Transfer portal? They don’t know it at West Point

Transfer portal? They don’t know it at West Point

PHOTO: Tyler Komorowski (second from left) says it’s the guys on your left and your right that keep you committed to the football team and West Point.

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By TOM SHANAHAN

Across the college football landscape, the transfer portal and Name, Image and Likeness has turned the sport on its head. Coaches are learning the old ways don’t work anymore, especially with the conclusion of spring football.

Release a depth chart and expect your No. 2 quarterback to start packing his bags. J.T. Daniels announced last week his transfer to West Virginia. Two years earlier he transferred from USC to Georgia. NIL also can influence a transfer. Playing time aside, an athlete might decide his NIL potential is better served at another school.

It’s the wild, wild West, but it’s not Army West Point.

It’s business as usual as coach Jeff Monken and the Black Knights take to Michie Stadium Friday for their annual spring game. Army loses plenty of players who decide a military life isn’t for them after boot camp the summer before their freshmen year or following their freshman or sophomore season.

But the day before classes begin their junior year, their “Affirmation Ceremony” commits them to the next seven years – two more of school and five as a U.S. Army officer. On a Zoom call with Army defensive tackle Tyler Komrowski, I asked him if the Black Knights are amused by all the transfers – some of them seemingly knee-jerk reactions.

“I don’t know what to think of it,” Komorowski said. “It’s so foreign to us here with our beliefs. They’re free to make their decision, but at the end of the day, I know why I came here, and all the guys know why they came here.”

He added the military training on top of playing Division I college football adds to their commitment to the team and academy.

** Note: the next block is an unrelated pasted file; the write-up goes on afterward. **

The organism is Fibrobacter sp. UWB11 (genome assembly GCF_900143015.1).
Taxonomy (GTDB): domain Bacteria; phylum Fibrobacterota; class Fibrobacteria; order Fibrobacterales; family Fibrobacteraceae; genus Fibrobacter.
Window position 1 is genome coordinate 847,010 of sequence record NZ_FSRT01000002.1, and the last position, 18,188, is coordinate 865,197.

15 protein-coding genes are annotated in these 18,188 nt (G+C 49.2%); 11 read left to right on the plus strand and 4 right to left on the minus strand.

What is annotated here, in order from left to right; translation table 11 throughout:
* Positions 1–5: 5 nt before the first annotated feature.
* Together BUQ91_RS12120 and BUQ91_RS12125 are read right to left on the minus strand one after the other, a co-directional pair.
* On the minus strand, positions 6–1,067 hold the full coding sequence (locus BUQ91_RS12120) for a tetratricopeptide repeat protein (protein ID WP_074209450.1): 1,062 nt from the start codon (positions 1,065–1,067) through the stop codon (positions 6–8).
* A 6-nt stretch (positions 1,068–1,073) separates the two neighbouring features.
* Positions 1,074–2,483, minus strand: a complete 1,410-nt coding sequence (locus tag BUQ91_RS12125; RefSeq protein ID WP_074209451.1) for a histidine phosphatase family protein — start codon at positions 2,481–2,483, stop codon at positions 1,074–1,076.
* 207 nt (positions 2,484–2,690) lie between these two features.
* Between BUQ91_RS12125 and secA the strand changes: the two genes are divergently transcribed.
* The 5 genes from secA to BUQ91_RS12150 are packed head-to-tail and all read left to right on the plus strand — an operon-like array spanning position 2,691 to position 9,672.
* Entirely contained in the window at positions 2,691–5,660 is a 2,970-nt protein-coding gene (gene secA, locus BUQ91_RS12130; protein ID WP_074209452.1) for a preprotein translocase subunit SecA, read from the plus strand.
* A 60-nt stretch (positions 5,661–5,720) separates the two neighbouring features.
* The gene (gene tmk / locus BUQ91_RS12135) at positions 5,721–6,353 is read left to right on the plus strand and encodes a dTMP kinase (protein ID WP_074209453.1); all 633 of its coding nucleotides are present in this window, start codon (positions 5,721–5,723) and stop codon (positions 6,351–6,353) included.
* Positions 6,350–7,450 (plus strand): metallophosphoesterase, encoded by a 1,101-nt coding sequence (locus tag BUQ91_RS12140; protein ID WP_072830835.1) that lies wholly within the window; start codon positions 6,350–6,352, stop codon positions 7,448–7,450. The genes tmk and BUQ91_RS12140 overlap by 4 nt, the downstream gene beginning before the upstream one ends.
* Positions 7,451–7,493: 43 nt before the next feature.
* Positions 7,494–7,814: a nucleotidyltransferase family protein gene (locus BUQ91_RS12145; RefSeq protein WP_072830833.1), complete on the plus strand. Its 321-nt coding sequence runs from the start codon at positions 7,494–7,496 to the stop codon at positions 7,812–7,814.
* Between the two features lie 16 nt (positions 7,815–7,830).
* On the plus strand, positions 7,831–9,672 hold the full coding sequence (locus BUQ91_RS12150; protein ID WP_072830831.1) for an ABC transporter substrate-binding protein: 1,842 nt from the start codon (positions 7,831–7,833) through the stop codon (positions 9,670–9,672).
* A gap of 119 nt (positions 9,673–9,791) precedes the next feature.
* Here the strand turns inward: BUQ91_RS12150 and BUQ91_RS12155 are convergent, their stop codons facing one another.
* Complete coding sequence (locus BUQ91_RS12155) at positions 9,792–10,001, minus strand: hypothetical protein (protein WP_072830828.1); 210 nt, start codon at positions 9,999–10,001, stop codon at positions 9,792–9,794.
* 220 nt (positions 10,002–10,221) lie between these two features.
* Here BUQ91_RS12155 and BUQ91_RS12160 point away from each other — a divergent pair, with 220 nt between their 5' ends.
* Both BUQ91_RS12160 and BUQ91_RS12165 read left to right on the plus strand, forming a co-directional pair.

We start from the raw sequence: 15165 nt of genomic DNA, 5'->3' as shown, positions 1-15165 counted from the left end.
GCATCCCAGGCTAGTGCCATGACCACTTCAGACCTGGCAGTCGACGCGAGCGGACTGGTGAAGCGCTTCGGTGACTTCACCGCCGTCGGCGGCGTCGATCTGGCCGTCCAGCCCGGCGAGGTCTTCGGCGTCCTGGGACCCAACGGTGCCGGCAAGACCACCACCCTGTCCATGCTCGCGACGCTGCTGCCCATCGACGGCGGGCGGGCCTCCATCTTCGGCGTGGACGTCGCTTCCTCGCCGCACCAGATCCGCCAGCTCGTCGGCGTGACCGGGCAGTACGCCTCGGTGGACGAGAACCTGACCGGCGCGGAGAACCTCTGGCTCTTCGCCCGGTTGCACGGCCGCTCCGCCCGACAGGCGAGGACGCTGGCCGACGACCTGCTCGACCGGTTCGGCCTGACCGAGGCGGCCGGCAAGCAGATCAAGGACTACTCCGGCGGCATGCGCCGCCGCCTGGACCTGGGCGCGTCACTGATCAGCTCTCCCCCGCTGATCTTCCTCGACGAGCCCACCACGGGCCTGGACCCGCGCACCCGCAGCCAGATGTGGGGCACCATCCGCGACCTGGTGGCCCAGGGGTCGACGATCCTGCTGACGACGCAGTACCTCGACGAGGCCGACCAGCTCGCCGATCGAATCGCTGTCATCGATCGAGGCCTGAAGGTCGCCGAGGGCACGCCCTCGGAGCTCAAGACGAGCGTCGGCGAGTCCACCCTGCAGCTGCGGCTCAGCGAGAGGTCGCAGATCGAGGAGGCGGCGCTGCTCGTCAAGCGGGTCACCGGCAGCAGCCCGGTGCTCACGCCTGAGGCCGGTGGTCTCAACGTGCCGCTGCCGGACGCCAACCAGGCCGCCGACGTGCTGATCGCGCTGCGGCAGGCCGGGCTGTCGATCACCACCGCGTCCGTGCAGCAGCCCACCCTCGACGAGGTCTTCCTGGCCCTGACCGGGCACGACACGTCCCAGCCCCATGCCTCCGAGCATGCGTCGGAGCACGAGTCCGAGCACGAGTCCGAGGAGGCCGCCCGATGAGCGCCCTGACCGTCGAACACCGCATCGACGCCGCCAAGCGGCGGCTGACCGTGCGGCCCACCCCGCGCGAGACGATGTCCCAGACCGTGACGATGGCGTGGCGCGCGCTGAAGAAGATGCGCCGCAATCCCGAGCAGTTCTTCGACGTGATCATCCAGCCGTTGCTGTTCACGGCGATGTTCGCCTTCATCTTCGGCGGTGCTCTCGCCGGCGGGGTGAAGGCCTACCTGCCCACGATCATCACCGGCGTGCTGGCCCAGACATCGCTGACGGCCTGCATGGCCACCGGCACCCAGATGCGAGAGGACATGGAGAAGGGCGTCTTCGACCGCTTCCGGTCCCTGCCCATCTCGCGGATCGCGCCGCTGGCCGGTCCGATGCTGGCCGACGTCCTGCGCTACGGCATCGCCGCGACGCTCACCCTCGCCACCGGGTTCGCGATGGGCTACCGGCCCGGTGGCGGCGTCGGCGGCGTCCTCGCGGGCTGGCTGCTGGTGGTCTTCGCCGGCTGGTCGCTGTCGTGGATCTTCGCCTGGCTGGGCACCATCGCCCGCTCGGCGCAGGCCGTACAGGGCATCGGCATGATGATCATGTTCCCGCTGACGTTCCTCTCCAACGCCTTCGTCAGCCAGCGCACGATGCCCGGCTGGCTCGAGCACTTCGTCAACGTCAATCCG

“I think it brings us closer as a whole team,” he said. “We go through so many struggles together. We go through summer military training and some of it is tough. We do that and come out of it closer. You know each other better. You talk to guys in the locker room, and it feels like you’ve known these guys your whole life, even though you’ve really only known them a couple of years. Knowing what we’re going to do when we’re done with the academy brings us closer and that much more cohesive.”

Komorowski, with his broad shoulders as a 6-foot-3, 285-pounder, his shock of dark hair and his surname, would be a good casting call if there was ever a remake of the 1982 M*A*S*H episode of Elmo Hitalski played by the hulking late NFL defensive lineman John Matuzak. But Komorowski, a chemical engineering major, is a lot brighter than Matuzak or his M*A*S*H character.

He’s optimistic about his senior season after a knee injury at the end of his sophomore season in 2020 wiped out his 2021 spring football and limited him last fall. There also wasn’t much playing time at his nose tackle position. Nolan Cockrill, a dominant player, took most snaps, but he finished his career last fall. But through all the challenges, Komorowski says he never seriously considering transferring.

“If anybody told you they didn’t think about leaving, they’d be lying,” Komorowski said. “You definitely have those days, but I knew I was staying here start to finish. I have never seriously thought about leaving. You look at the guys on your right and your left and they keep you here. You’re doing it for them. Affirmation day was just another day for me.”

Komorowski, like many Black Knights, didn’t think about the service until he was recruited out of Wierton, West Virginia.

“I knew I wanted high academics, but I also wanted high athletic competition,” said Komorowski. “I came up here for a couple games and the spring game. Getting around the guys and seeing the culture and type of people you’re surrounded by every day is what brought me here in the end. I have a top tier education and bright future for myself.”

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